“Yes, Jim. The Queen of Europe. It was one really giant oligarchy…”
I submit to you more proof, if you need it, that it is the children in my life who have caused me brain damage and the inability to function like a contributing member of society. (Actually, shoot… since I came first, maybe I’ve caused them brain damage.) This conversation took place between Lizzie and my son’s friend, Jim, as I drove Liz to an evening event at school. (Note: Jim’s name has been changed to protect the “innocent,” youth. But Jim, you know who you are. You are not blameless in this situation, even though you often empty the dishwasher for me.) Continue reading
One of the reasons parenting is so exhausting, in addition to all the usual running around, is that you’re giving your all (and then some) to teach your kids how to live. I was struck by this thought today: it’s all up to Paul and me. Yes, other people come into play: grandparents, friends, teachers, other people in the line at Starbucks. But for the most part, the shaping of their character — the teaching of right from wrong — is in our hands. With newborn babies, our main job is simply keeping them alive. But later on? You have to teach them how to be.
It seems we’re bombarded daily with inspirational quotes and mothering advice columns that encourage us to take time for ourselves by having a bubble bath or a massage. A bubble bath is nice on occasion, but I get bored in about 10 minutes, and personally, I find it comfier to read in bed with my seven pillows than in a slick tub. Also, bubbles make a scummy mess. And massages are great, but I need a LOT more than one hour to recharge. In fact, ever since the kids were born, I have felt guilty about how much time I seem to want (need?) for myself. Those encouraging articles always suggest taking time “every now and then.” But I want a chunk of time to myself DAILY. In fact, I want a regularly repeating bunch of consecutive hours to do what I want without guilt, without questions to answer or obligations to fulfill. And I finally realized why I need so much of this: it appears I have very few consecutive grown-up days in me before I feel myself reverting back to a kid again. I can’t help it. It’s just a fact. Continue reading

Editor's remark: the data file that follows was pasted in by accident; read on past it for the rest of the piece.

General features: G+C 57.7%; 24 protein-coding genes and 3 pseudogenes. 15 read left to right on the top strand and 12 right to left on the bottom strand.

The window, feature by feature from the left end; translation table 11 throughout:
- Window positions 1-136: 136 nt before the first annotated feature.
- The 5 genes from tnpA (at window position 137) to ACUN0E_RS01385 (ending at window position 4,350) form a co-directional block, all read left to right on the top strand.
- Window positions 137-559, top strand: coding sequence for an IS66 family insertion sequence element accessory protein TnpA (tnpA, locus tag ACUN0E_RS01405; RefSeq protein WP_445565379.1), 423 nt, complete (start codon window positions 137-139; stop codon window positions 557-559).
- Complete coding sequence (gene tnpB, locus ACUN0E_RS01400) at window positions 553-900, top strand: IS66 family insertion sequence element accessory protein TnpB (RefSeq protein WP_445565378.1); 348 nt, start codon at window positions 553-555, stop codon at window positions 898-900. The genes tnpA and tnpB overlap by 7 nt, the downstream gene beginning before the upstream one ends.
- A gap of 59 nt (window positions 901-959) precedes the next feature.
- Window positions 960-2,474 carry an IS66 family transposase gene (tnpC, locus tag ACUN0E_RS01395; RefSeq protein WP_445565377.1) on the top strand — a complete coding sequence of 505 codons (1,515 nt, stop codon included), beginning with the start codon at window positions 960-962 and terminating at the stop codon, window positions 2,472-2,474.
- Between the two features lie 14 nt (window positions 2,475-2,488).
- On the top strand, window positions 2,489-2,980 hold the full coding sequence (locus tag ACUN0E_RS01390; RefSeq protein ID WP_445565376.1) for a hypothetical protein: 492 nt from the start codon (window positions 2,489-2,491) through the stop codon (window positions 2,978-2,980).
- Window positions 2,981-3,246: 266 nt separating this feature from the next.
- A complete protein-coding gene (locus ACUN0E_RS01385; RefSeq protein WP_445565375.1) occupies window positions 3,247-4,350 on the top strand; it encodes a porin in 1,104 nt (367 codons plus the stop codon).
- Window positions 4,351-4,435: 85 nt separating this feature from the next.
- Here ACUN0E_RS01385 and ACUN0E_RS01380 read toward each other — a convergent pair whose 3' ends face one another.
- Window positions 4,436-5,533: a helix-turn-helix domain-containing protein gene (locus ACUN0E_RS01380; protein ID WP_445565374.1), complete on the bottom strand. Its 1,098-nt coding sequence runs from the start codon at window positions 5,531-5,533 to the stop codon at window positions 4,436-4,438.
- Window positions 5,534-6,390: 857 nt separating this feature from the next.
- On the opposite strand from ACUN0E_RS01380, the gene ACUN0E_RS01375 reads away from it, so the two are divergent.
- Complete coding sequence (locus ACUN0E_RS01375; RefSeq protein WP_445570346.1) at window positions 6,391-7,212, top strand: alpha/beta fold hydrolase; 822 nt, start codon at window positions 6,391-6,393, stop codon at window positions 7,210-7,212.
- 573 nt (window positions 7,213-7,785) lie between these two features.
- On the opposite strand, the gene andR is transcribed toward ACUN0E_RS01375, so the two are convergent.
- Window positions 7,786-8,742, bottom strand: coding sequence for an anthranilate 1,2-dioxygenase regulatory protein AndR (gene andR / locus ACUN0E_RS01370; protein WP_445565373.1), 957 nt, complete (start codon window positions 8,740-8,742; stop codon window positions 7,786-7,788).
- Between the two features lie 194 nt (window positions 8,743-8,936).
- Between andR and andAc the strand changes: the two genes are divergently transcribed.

Lizzie is bopping around the kitchen, singing the phrase “own your own crazy,” a good message for me right now since I am currently feeding my rabbit applesauce from a soup spoon and I could feel embarrassed about it if I let myself. It is one of the cutest things I have ever seen, especially since the applesauce dribbled down her little rabbit chin and her little white chest (just like a baby) and now she is busily cleaning her fur with her adorable little rabbit paws. When I tried to show Liz how cute Beatrix was, Lizzie said, “That’s just great,” (without even looking!) and wandered off. So I think Liz has a double standard: she advocates for owning her own crazy but she’s not willing to celebrate my crazy. What kind of a daughter is that? Anyway, I’m thinking that middleage is a great time to start owning our crazy. We’re old enough to stop giving a f*** (mostly) about what other people think.
Learned an expensive lesson this week, people. Resolving to turn over a new leaf and actually cook, I went to the grocery store and shopped like a fiend for a week’s worth of meals.
Here’s my lesson up front: don’t plan meals for every night of the week, because as you know, hardly anything in a middleaged mom/wife/woman’s life goes exactly as planned (probably hardly anything in anyone’s life goes exactly as planned), and the food that doesn’t get cooked will sit around your kitchen being passive agressive. Let me explain.
Have you ever felt like a total imposter? I have, so very many times in my life. I start a new job, feeling totally under-qualified, and pretend I know what I’m doing and hope nobody finds out how inadequate I am. It was even worse when I first became a mother: terrified, I’d make up rules that seemed completely arbitrary, and then second-guess myself about whether it’s the right way to parent. I’m always confused about what I should crack down on and what I should allow, and the line seems to be constantly shifting. And when I think I have a handle on motherhood, the kids get to a new stage and all the rules change again.
Stephen King once wrote this great short story called “Word Processor of the Gods” about this writer who discovered that, when he typed a sentence about the picture that hung over his desk, and then deleted the sentence, the picture disappeared. The character thought long and hard — actually, no, he thought for about two minutes — and went on to delete his wife and kid, then gave himself the wife he should have had and the kid he should have had and the life he should have had, and you get the point. Anyway, how often in life have you wished with all your heart that you had a delete button for the things you’ve said and done?